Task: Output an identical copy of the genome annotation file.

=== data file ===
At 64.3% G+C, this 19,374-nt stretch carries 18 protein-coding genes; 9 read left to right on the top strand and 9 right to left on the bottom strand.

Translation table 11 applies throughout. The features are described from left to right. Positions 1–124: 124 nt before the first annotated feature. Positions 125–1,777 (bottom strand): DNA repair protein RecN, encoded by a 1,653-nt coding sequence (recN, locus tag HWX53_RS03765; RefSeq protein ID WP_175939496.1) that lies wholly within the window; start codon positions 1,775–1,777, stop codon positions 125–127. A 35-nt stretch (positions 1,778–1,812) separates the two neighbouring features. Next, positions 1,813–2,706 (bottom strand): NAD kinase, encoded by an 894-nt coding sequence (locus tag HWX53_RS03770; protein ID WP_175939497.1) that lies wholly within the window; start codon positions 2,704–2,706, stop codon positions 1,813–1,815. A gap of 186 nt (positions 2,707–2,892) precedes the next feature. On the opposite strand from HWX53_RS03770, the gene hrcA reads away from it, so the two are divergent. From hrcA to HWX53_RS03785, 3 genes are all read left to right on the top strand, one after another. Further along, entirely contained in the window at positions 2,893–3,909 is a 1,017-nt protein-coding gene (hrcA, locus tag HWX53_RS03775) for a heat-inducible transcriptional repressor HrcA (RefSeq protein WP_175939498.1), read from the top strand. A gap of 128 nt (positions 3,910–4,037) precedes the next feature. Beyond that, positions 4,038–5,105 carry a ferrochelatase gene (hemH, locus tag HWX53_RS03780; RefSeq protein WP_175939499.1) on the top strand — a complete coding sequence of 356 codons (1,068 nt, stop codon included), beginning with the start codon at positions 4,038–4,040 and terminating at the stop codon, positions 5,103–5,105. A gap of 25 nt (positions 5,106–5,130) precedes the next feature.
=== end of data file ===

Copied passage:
At 64.3% G+C, this 19,374-nt stretch carries 18 protein-coding genes; 9 read left to right on the top strand and 9 right to left on the bottom strand.

Translation table 11 applies throughout. The features are described from left to right. Positions 1–124: 124 nt before the first annotated feature. Positions 125–1,777 (bottom strand): DNA repair protein RecN, encoded by a 1,653-nt coding sequence (recN, locus tag HWX53_RS03765; RefSeq protein ID WP_175939496.1) that lies wholly within the window; start codon positions 1,775–1,777, stop codon positions 125–127. A 35-nt stretch (positions 1,778–1,812) separates the two neighbouring features. Next, positions 1,813–2,706 (bottom strand): NAD kinase, encoded by an 894-nt coding sequence (locus tag HWX53_RS03770; protein ID WP_175939497.1) that lies wholly within the window; start codon positions 2,704–2,706, stop codon positions 1,813–1,815. A gap of 186 nt (positions 2,707–2,892) precedes the next feature. On the opposite strand from HWX53_RS03770, the gene hrcA reads away from it, so the two are divergent. From hrcA to HWX53_RS03785, 3 genes are all read left to right on the top strand, one after another. Further along, entirely contained in the window at positions 2,893–3,909 is a 1,017-nt protein-coding gene (hrcA, locus tag HWX53_RS03775) for a heat-inducible transcriptional repressor HrcA (RefSeq protein WP_175939498.1), read from the top strand. A gap of 128 nt (positions 3,910–4,037) precedes the next feature. Beyond that, positions 4,038–5,105 carry a ferrochelatase gene (hemH, locus tag HWX53_RS03780; RefSeq protein WP_175939499.1) on the top strand — a complete coding sequence of 356 codons (1,068 nt, stop codon included), beginning with the start codon at positions 4,038–4,040 and terminating at the stop codon, positions 5,103–5,105. A gap of 25 nt (positions 5,106–5,130) precedes the next feature.